but since I’d made a few of her dolls before, the look was definitely
inspired by them)

Jack Harkness doll for FanExpo Vancouver 2015
Little TARDIS – made for a friend’s birthday
Sonic
Screwdriver – for my geeky friend’s baby shower! Because it’s never too
young to teach her daughter to be the next Doctor. Pattern from Louie’s Loops.

Welcome to Wayward Pineapple Creations

 

Welcome to Wayward Pineapple Creations, a crafting blog dedicated to my geeky creations and their travels around the world. My name is Julia, and I like to crochet. And travel. And sometimes, I crochet things and I take them with me and I take ridiculous photos of them around the world. I’m also a huge geek, so the main crochet thing that I take around the world with me is my amigurumi Baby Groot (as pictured in my header!). On my blog, you will find a mixture of posts about my latest creations, posts about Baby Groot’s globetrotting habits, and other random things. Occasionally I will get off my butt and post new crochet patterns. And sometimes, I’ll also be showcasing the talent of my friends, many of whom are both nerdy and talented with a variety of crafts. Read on to learn a bit more about me!

 

 

I also do cosplay sometimes – me as Daenerys with mini!Dany

First, some quick backstory. I was born in Vancouver and grew up on the North Shore, where I still happily live on my own (unless you count the amigurumi slowly taking over my apartment). Vancouver’s always been my home and I love it, so much that my day job is selling people trips to come here! When I’m not crocheting or watching TV and geeking out, I’m making a living in the tourism industry helping people plan their vacations to Canada. It can be stressful work, but it gives me the opportunity to share my country with the rest of the world which is pretty cool.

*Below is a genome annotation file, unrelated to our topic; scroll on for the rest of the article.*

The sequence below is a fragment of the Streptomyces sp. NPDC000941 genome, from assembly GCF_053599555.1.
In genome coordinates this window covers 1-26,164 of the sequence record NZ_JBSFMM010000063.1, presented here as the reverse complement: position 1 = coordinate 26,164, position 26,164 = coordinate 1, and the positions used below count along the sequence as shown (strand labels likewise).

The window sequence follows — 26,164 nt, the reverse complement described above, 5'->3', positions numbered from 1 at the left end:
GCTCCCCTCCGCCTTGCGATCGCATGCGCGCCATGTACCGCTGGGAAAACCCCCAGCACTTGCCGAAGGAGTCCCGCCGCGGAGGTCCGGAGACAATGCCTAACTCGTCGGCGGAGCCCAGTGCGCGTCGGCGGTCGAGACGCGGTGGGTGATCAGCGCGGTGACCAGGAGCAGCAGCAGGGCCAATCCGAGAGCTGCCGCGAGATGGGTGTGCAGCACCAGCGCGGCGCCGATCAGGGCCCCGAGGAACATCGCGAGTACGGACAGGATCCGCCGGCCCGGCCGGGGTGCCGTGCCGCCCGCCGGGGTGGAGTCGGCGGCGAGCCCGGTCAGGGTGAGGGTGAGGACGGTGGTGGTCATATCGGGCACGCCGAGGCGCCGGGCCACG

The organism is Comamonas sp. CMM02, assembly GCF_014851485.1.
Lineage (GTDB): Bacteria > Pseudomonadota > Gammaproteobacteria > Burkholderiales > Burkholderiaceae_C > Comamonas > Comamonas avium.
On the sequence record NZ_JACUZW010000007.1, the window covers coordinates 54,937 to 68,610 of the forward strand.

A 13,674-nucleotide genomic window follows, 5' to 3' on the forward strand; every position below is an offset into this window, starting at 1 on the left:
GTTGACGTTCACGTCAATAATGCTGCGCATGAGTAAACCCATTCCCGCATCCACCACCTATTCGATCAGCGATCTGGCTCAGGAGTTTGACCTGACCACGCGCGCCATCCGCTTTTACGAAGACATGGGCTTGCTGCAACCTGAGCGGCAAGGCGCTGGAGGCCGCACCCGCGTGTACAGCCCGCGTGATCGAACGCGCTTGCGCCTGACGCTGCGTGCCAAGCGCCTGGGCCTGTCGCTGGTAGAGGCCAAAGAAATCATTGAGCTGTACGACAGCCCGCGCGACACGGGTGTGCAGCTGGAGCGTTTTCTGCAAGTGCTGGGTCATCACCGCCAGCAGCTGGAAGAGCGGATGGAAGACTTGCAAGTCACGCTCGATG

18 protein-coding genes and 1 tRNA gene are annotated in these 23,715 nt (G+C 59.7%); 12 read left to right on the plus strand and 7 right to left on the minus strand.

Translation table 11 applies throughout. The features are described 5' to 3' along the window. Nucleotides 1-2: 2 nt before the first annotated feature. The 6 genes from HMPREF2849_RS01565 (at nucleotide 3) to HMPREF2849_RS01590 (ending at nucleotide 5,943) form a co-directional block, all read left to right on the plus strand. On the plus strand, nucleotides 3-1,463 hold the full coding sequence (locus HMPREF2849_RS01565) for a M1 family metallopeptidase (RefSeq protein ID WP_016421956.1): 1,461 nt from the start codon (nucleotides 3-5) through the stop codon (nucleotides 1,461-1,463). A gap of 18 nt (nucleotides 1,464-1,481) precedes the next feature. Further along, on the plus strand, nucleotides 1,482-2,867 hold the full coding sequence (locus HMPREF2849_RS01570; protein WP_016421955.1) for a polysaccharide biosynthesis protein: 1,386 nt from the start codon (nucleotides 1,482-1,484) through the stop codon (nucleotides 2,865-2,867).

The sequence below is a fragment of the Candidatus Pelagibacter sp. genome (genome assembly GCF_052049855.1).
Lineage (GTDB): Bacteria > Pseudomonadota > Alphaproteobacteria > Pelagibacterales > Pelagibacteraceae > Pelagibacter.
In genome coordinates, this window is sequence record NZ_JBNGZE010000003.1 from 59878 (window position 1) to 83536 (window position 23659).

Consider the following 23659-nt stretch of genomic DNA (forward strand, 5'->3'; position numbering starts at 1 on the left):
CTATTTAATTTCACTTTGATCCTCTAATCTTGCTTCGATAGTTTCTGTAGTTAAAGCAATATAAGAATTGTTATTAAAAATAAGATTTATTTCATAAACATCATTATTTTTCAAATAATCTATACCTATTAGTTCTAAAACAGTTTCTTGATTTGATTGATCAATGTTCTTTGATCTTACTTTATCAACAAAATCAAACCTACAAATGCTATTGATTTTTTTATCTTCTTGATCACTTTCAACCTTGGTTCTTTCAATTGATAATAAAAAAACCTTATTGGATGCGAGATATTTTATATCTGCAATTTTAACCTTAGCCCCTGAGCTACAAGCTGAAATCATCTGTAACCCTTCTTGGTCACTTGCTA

Hiking around Vancouver a few years back

I learned to crochet 5 years ago, when I realized that I could finally fulfill my secret childhood dream of making stuffed toys for a living. Well, not for a living yet, but it’s still fun as a hobby! Mostly I make geeky amigurumi of superheroes, TV characters, etc, but I’ve made a couple of geeky blankets too and am trying to expand my horizons now. It’s a never-ending process – I’ve come a long ways in five years, I think, but there is so much more to learn and improve on. I’m hoping that by starting this blog I will not only be able to showcase the works I’ve made over the past few years, but also push myself to keep trying new things and get better. I’ll be posting old stuff I’ve made, but also works in progress and crazy random project ideas I come up with. As my friends know… it’s not uncommon for me to say “So I started making a thing. Except I’m totally not making it, ok? Definitely, absolutely, NOT making it.” And then a few months later, hey look, it’s a thing I have made.

That’s exactly what happened with my Game of Thrones blanket, which I’ll be posting about in more detail soon (and with patterns!). It started off as a vague idea “hey wouldn’t this be cool?” then suddenly I ‘accidentally’ bought yarn. One year later I had a blanket. Oops?

Winter is coming – time to crochet a blanket!

Most of what I make, though, is amigurumi. I had a booth at FanExpo Vancouver in 2014 and 2015 with my cross-stitcher friend Erika, under the name ‘Vancouver Crafty Geeks’, and I sold my dolls, here are a few pictures of what I had for sale at the booth:

10th Doctor, 11th Doctor, Harry Potter, and Sherlock

 

Winter Soldier, Captain America, Thor, and Loki

 

Captain America Minion!

 

And of course, Baby Groot

That’s it from me for now – more coming soon!